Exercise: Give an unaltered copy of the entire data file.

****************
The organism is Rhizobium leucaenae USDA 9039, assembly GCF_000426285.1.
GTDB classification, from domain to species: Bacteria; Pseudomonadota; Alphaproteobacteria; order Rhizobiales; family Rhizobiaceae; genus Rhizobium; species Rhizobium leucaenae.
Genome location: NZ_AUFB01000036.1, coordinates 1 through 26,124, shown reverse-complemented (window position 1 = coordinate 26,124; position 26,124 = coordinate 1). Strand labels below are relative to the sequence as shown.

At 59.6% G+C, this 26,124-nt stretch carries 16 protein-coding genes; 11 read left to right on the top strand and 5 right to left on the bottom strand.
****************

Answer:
The organism is Rhizobium leucaenae USDA 9039, assembly GCF_000426285.1.
GTDB classification, from domain to species: Bacteria; Pseudomonadota; Alphaproteobacteria; order Rhizobiales; family Rhizobiaceae; genus Rhizobium; species Rhizobium leucaenae.
Genome location: NZ_AUFB01000036.1, coordinates 1 through 26,124, shown reverse-complemented (window position 1 = coordinate 26,124; position 26,124 = coordinate 1). Strand labels below are relative to the sequence as shown.

At 59.6% G+C, this 26,124-nt stretch carries 16 protein-coding genes; 11 read left to right on the top strand and 5 right to left on the bottom strand.